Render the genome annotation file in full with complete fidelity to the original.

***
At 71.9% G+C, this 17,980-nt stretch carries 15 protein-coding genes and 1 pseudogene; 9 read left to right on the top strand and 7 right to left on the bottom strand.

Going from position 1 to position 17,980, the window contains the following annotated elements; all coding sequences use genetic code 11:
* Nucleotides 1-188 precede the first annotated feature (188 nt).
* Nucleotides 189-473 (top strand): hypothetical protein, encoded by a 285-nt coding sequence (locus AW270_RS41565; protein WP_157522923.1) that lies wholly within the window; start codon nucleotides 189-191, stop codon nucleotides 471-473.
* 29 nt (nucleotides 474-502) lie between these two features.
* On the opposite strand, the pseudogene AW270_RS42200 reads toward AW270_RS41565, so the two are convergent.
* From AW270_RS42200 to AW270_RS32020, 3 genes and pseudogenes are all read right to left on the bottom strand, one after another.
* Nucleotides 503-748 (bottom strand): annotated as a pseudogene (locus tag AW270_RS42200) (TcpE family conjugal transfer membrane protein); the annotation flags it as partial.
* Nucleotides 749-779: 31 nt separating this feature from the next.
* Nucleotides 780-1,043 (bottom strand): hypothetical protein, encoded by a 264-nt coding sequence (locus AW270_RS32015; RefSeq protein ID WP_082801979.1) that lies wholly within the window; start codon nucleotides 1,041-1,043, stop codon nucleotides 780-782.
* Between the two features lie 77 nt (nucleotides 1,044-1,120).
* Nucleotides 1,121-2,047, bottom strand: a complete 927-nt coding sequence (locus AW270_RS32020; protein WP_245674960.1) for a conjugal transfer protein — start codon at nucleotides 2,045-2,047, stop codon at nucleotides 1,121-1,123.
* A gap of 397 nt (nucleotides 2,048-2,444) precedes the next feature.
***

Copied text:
At 71.9% G+C, this 17,980-nt stretch carries 15 protein-coding genes and 1 pseudogene; 9 read left to right on the top strand and 7 right to left on the bottom strand.

Going from position 1 to position 17,980, the window contains the following annotated elements; all coding sequences use genetic code 11:
* Nucleotides 1-188 precede the first annotated feature (188 nt).
* Nucleotides 189-473 (top strand): hypothetical protein, encoded by a 285-nt coding sequence (locus AW270_RS41565; protein WP_157522923.1) that lies wholly within the window; start codon nucleotides 189-191, stop codon nucleotides 471-473.
* 29 nt (nucleotides 474-502) lie between these two features.
* On the opposite strand, the pseudogene AW270_RS42200 reads toward AW270_RS41565, so the two are convergent.
* From AW270_RS42200 to AW270_RS32020, 3 genes and pseudogenes are all read right to left on the bottom strand, one after another.
* Nucleotides 503-748 (bottom strand): annotated as a pseudogene (locus tag AW270_RS42200) (TcpE family conjugal transfer membrane protein); the annotation flags it as partial.
* Nucleotides 749-779: 31 nt separating this feature from the next.
* Nucleotides 780-1,043 (bottom strand): hypothetical protein, encoded by a 264-nt coding sequence (locus AW270_RS32015; RefSeq protein ID WP_082801979.1) that lies wholly within the window; start codon nucleotides 1,041-1,043, stop codon nucleotides 780-782.
* Between the two features lie 77 nt (nucleotides 1,044-1,120).
* Nucleotides 1,121-2,047, bottom strand: a complete 927-nt coding sequence (locus AW270_RS32020; protein WP_245674960.1) for a conjugal transfer protein — start codon at nucleotides 2,045-2,047, stop codon at nucleotides 1,121-1,123.
* A gap of 397 nt (nucleotides 2,048-2,444) precedes the next feature.